You can target one or more specific rows of a table, using this syntax:
In this example, a DBUri targets a single table row. The XPath predicate expression identifies the single table row that corresponds to employee number 200. The result is an XML document with
ROW as the top-level element.
CREATE TABLE uri_tab (url URIType); Table created. INSERT INTO uri_tab VALUES (DBURIType.createURI('/HR/EMPLOYEES/ROW[EMPLOYEE_ID=200]')); 1 row created. SELECT e.url.getCLOB() FROM uri_tab e; E.URL.GETCLOB() ------------------------------------------------------- <?xml version="1.0"?> <ROW> <EMPLOYEE_ID>200</EMPLOYEE_ID> <FIRST_NAME>Jennifer</FIRST_NAME> <LAST_NAME>Whalen</LAST_NAME> <EMAIL>JWHALEN</EMAIL> <PHONE_NUMBER>515.123.4444</PHONE_NUMBER> <HIRE_DATE>17-SEP-87</HIRE_DATE> <JOB_ID>AD_ASST</JOB_ID> <SALARY>4400</SALARY> <MANAGER_ID>101</MANAGER_ID> <DEPARTMENT_ID>10</DEPARTMENT_ID> </ROW> 1 row selected.
You can target a specific column, using this syntax:
You can target a specific attribute of an object column, using this syntax:
You can target a specific object column whose attributes have specific values, using this syntax:
In this example, a DBUri targets column
last_name for the same employee as in Example 20-7. The top-level XML element is named for the targeted column.
CREATE TABLE uri_tab (url URIType); Table created. INSERT INTO uri_tab VALUES (DBURIType.createURI('/HR/EMPLOYEES/ROW[EMPLOYEE_ID=200]/LAST_NAME')); 1 row created. SELECT e.url.getCLOB() FROM uri_tab e; E.URL.GETCLOB() ------------------------------ <?xml version="1.0"?> <LAST_NAME>Whalen</LAST_NAME> 1 row selected.
In this example, a DBUri targets a
CUST_ADDRESS object column containing city and postal code attributes with certain values. The top-level XML element is named for the column, and it contains child elements for each of the object attributes.
CREATE TABLE uri_tab (url URIType); Table created. INSERT INTO uri_tab VALUES (DBURIType.createURI( '/OE/CUSTOMERS/ROW[CUST_ADDRESS/CITY="Poughkeepsie" and CUST_ADDRESS/POSTAL_CODE=12601]/CUST_ADDRESS')); 1 row created. SELECT e.url.getCLOB() FROM uri_tab e; E.URL.GETCLOB() --------------- <?xml version="1.0"?> <CUST_ADDRESS> <STREET_ADDRESS>33 Fulton St</STREET_ADDRESS> <POSTAL_CODE>12601</POSTAL_CODE> <CITY>Poughkeepsie</CITY> <STATE_PROVINCE>NY</STATE_PROVINCE> <COUNTRY_ID>US</COUNTRY_ID> </CUST_ADDRESS> 1 row selected.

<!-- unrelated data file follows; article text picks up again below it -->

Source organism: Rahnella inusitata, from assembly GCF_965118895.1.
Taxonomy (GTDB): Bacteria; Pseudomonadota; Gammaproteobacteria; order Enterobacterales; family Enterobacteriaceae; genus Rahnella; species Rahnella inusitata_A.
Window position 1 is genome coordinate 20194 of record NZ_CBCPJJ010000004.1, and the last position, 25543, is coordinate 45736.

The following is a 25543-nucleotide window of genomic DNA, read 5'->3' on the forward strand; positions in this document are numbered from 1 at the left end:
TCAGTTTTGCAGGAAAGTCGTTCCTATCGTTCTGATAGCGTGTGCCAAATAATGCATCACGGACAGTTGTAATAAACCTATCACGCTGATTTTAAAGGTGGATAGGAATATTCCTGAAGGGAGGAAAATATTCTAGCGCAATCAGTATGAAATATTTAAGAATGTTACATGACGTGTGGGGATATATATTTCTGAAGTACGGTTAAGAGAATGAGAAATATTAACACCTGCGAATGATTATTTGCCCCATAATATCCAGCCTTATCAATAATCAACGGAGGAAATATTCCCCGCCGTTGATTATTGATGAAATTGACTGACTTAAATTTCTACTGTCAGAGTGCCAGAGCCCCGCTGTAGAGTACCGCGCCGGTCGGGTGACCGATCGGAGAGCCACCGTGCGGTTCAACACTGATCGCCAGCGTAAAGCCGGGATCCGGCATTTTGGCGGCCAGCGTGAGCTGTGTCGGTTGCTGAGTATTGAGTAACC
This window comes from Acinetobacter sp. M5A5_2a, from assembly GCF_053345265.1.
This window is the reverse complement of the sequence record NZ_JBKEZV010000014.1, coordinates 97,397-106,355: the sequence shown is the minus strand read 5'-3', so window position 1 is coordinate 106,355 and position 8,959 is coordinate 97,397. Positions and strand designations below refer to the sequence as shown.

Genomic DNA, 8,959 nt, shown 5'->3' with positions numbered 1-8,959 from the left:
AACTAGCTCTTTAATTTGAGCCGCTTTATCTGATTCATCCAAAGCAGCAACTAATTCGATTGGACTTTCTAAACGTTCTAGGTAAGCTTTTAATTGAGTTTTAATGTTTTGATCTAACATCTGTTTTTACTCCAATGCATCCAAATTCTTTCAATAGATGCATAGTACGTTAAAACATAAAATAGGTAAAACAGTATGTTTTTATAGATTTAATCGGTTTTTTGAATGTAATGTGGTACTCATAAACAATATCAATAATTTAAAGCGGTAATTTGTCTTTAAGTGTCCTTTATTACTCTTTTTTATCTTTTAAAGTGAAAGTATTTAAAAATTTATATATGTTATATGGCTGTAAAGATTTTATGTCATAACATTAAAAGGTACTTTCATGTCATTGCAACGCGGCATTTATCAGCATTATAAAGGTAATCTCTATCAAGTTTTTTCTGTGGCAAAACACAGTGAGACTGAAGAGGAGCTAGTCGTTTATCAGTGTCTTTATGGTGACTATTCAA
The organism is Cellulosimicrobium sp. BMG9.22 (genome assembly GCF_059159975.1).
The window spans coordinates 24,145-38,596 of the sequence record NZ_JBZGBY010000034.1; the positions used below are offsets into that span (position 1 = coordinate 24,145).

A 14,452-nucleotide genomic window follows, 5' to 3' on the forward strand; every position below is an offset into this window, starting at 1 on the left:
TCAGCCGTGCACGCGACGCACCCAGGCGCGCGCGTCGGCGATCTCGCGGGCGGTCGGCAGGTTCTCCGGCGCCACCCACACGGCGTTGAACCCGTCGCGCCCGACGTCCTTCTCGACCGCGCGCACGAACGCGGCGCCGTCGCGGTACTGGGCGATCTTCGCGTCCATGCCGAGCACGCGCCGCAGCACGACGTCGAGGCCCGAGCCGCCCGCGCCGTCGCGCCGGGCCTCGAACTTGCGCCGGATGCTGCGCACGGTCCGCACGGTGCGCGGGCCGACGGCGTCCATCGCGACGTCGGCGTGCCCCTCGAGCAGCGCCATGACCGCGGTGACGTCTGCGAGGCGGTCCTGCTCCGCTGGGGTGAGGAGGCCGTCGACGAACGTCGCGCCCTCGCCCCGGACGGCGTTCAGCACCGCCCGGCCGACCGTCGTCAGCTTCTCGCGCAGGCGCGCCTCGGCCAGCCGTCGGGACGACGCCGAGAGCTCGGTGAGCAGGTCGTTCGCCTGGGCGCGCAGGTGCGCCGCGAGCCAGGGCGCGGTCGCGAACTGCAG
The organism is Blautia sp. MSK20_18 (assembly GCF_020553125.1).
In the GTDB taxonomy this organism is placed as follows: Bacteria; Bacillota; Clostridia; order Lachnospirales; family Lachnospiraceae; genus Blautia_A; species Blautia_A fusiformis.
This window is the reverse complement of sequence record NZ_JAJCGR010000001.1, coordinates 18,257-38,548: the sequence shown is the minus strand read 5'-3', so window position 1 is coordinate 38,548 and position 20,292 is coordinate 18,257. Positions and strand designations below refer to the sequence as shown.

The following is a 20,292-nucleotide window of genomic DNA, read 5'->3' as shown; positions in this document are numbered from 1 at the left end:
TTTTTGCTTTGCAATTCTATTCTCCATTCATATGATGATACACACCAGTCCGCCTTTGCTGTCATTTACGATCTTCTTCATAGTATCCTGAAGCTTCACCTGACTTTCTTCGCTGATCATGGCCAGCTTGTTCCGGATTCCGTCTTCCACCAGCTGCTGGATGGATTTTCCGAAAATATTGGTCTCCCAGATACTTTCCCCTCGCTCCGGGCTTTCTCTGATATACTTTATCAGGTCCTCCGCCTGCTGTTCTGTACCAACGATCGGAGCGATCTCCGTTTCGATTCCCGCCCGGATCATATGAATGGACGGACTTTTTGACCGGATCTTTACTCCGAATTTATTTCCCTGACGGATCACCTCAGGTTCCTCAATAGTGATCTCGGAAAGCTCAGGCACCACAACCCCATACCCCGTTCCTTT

The DBUri identifies the object that has a
CITY attribute with
Poughkeepsie as value and a
POSTAL_CODE attribute with
12601 as value.
In many cases, it can be useful to retrieve only the text values of a column and not the enclosing tags. For example, if XSLT style sheets are stored in a
CLOB column, you can retrieve the document text without having any enclosing column-name tags. You can use the
text() XPath node test for this. It specifies that you want only the text value of the node. Use the following syntax:
This example retrieves the text value of the employee
last_name column for employee number 200, without the XML tags.
CREATE TABLE uri_tab (url URIType); Table created. INSERT INTO uri_tab VALUES (DBURIType.createURI( '/HR/EMPLOYEES/ROW[EMPLOYEE_ID=200]/LAST_NAME/text()')); 1 row created. SELECT e.url.getCLOB() FROM uri_tab e; E.URL.GETCLOB() --------------- Whalen 1 row selected.
You can target a database collection, such as an ordered collection table. You must, however, target the entire collection – you cannot target individual members of a collection. When a collection is targeted, the XML document produced by the DBUri contains each collection member as an XML element, with all such elements enclosed in a element named for the type of the collection.
In this example, a DBUri targets a collection of numbers. The top-level XML element is named for the collection, and its children are named for the collection type (
CREATE TYPE num_collection AS VARRAY(10) OF NUMBER; / Type created. CREATE TABLE orders (item VARCHAR2(10), quantities num_collection); Table created. INSERT INTO orders VALUES ('boxes', num_collection(3, 7, 4, 9)); 1 row created. SELECT * FROM orders; ITEM ---- QUANTITIES ---------- boxes NUM_COLLECTION(3, 7, 4, 9) 1 row selected. SELECT DBURIType('/HR/ORDERS/ROW[ITEM="boxes"]/QUANTITIES').getCLOB() FROM DUAL; DBURITYPE('/HR/ORDERS/ROW[ITEM="BOXES"]/QUANTITIES').GETCLOB() -------------------------------------------------------------- <?xml version="1.0"?> <QUANTITIES> <NUMBER>3</NUMBER> <NUMBER>7</NUMBER> <NUMBER>4</NUMBER> <NUMBER>9</NUMBER> </QUANTITIES> 1 row selected.
You can use PL/SQL package
URIFACTORY to do more than create
URIType instances. Additional methods are listed in Table 20-2.
Returns the URL of the
Escapes the URI string by replacing characters that are not permitted in URIs by their equivalent escape sequence.
Removes escaping from a given URI.
Registers a particular type name for handling a particular URL. This is called by
A Boolean argument can be used to indicate that the prefix must be stripped off before calling the appropriate type constructor.
Unregisters a URL handler.
Of particular note is that you can use package
URIFACTORY to define new subtypes of type
URIType. You can then use those subtypes to provide specialized processing of URIs. In particular, you can define
URIType subtypes that correspond to particular protocols –
URIFACTORY will then recognize and process instances of those subtypes accordingly.
Defining new types and creating database columns specific to the new types has these advantages:
It provides an implicit constraint on the columns to contain only instances of those types. This can be useful for implementing specialized indexes on a column for specific protocols. For a DBUri, for instance, you can implement specialized indexes that fetch data directly from disk blocks, rather than executing SQL queries.